Rider students commend university for efforts to practice inclusivity and free speech

By Emily Kim and Allison Polhemus

An overwhelming majority of students at Rider University feel that it is important to be exposed to all types of speech regardless of whether they find it offensive or biased and are parallel with the national average of college students on their views of free speech relating to gender on college campuses. Just 26% of Rider students feel that it is more important for the university to protect its students by prohibiting hate speech on its campus altogether. 

According to an anonymous survey of 395 Rider students, 74% of the students, including junior secondary education and history major Danny Hamlin, said he feels that “it is vitally important that every person be exposed to all different types of opinions. … a person must learn to think critically about what they are hearing and recognize why that person says the things that they say.” 

When asked whether he feels it is important for citizens’ free speech rights to be recognized in democracy, Hamlin said, “free speech is the most important right we have. It challenges what we think and allows for civil debate … By allowing people to speak freely, it becomes a melting pot of civic ideas and ensures that great ideas for change and freedom are brought to light.”

Nationwide, by comparison, 22% of college students said they believe that schools should protect their students from offensive speech, and 59% said they believe it is more important to allow students to be exposed to all speech, according to Knight Foundation research which determined that male students were more likely to support a college that allows all types of speech whereas female students preferred a college that protects them from offensive speech.

Conversely, however, Hamlin expressed worry about the current state of free speech in today’s American society. “Both sides of the spectrum have become so hostile and close-minded to anything that challenges their beliefs,” Hamlin said. “The left is very prone to canceling ideas if they aren’t aligned with their beliefs. … they are very dogmatic and stuck in their ways.”

Junior global supply chain management major Brandon Rios agrees with many other Rider students that free speech should be more widely accepted. 

“Bottom line, like we all choose to come here, and people choose to express their feelings; however, … not everyone has the same mentality and ideas, so what might be unacceptable to one person, might be acceptable to another,” Rios said.

Senior graphic design major Morgan Schimek and junior communication studies major Andrew Coates are part of the minority that believes colleges should protect their students from offensive language.

Coates, along with 19% of males in Rider’s population, said they believe that not all speech should be permitted. Schimek, similarly, is part of 29% of women, along with 27% of nonbinary students, at Rider who desires protection against offensive language.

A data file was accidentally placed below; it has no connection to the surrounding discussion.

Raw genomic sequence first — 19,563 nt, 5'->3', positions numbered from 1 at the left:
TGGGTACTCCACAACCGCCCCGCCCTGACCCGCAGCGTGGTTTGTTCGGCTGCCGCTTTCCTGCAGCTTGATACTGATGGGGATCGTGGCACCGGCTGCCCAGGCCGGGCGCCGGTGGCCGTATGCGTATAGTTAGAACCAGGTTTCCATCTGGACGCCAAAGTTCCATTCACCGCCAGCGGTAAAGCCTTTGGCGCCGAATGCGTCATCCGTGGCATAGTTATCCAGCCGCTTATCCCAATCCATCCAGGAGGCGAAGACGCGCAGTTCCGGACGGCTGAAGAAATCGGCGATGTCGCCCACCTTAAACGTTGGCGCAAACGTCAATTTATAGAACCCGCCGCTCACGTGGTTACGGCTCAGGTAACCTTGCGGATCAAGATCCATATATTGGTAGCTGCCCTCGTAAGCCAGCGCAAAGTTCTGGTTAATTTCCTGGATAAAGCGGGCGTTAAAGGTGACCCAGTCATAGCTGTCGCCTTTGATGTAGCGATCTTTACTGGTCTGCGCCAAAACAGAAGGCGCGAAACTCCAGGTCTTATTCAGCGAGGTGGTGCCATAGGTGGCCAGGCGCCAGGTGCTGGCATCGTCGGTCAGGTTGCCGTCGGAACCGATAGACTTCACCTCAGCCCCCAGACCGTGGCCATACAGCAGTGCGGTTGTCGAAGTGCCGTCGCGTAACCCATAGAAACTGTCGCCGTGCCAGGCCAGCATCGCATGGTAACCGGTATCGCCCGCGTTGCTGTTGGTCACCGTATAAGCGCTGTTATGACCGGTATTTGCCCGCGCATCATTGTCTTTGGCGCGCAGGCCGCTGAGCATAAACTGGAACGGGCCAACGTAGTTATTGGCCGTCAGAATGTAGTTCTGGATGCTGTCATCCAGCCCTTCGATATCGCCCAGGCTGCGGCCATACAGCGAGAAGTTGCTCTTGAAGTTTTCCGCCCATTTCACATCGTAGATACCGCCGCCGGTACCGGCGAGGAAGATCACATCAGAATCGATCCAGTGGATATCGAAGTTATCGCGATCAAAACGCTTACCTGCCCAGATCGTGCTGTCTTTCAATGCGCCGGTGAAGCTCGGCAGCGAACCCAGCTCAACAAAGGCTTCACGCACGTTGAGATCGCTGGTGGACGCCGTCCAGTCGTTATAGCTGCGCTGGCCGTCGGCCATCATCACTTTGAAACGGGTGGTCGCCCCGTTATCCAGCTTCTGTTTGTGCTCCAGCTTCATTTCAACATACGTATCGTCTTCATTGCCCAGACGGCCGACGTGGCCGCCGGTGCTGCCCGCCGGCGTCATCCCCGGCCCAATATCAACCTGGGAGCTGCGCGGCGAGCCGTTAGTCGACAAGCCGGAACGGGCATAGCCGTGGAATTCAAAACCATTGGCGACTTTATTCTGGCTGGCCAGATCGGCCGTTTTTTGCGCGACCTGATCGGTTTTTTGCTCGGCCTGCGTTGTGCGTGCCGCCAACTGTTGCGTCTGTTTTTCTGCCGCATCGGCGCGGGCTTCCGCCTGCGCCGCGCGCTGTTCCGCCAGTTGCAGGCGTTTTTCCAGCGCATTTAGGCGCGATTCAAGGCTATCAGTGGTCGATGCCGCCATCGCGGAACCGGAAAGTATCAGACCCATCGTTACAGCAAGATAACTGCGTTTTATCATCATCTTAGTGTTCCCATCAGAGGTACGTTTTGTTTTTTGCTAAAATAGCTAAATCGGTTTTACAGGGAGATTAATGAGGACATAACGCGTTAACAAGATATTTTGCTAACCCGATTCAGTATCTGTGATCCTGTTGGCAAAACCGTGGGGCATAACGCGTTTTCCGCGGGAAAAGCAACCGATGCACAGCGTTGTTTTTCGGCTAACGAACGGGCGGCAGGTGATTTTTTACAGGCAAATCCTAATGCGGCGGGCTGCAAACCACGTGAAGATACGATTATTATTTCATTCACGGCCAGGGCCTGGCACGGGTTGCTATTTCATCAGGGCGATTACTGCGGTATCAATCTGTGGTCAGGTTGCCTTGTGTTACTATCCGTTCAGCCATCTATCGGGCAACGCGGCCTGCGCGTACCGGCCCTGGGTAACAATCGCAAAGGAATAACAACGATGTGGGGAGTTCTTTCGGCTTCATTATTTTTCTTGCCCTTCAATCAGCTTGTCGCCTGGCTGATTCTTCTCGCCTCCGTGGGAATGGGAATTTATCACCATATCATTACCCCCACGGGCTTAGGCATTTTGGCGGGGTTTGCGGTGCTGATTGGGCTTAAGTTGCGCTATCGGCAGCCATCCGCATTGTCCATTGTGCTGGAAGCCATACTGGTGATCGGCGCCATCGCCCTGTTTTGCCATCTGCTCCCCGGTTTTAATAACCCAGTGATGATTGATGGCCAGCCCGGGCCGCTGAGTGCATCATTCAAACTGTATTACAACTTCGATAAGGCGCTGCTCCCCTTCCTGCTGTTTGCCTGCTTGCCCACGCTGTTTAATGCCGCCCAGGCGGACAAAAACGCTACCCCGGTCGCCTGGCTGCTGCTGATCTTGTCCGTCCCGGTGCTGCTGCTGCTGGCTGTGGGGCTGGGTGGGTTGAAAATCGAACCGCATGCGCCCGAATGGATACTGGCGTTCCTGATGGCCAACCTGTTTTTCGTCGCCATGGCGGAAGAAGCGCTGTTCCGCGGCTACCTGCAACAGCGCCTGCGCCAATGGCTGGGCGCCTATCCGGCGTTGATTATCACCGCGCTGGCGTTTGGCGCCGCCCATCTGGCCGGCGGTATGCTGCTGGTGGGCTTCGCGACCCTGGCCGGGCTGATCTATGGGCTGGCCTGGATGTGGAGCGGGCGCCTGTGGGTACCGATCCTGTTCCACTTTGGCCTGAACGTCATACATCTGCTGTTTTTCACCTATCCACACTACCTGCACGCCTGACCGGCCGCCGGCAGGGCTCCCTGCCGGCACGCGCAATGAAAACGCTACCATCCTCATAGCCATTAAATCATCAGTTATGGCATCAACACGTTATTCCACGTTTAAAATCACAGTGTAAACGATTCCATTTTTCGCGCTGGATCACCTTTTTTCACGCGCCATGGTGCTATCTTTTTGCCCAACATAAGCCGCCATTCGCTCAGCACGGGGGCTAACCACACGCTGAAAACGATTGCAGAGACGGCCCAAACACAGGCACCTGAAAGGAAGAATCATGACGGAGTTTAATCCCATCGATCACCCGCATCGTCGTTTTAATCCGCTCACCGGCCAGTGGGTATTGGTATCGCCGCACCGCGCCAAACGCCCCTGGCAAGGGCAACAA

Additionally, freshman business administration and sports management major Jeffrey Kuhl argues that “unfortunately, many in today’s society continue to use derogatory terms that others may find offensive; however, if you were previously exposed to offensive language and understand how to deal with it, you should feel comfortable handling the situation.” 

Out of the 102 individuals who completed the survey and identified as male, Kuhl is one of 45% who said they feel that freedom of the press is threatened in American society.

“Many people in prominent roles try to coerce press members into conducting biased reporting and hiding certain information when putting together their stories. … The press should be able to exercise their rights and put out a story as they see it rather than have someone else tell them what they can and cannot write,” Kuhl said. “It is important for our citizens to have free speech in our democracy because everyone has a right to their own opinion. … if we are going to have a democracy, all voices should be heard.”

Freshman finance major Lauren Turnbull agrees with both Hamlin and Kuhl as she said she feels that greater exposure to biased language will cause students to become more self-aware. “It is also a good way to let students choose how they want to respond to that type of speech,” Turnbull added.

Turnbull said she believes that “our freedom of speech is threatened when people use the First Amendment as an excuse to say whatever they want regardless of the consequences of their words.” According to survey results, 48% of Rider women believe that freedom of speech is threatened in America today. 

She commends the university for its efforts to “block out threatening speech while still allowing other forms of ideas to be said and passed on campus.”

Similarly, junior psychology major Delaney Putt said she feels that “it is essential for college students to have all perspectives, even those that they disagree with.”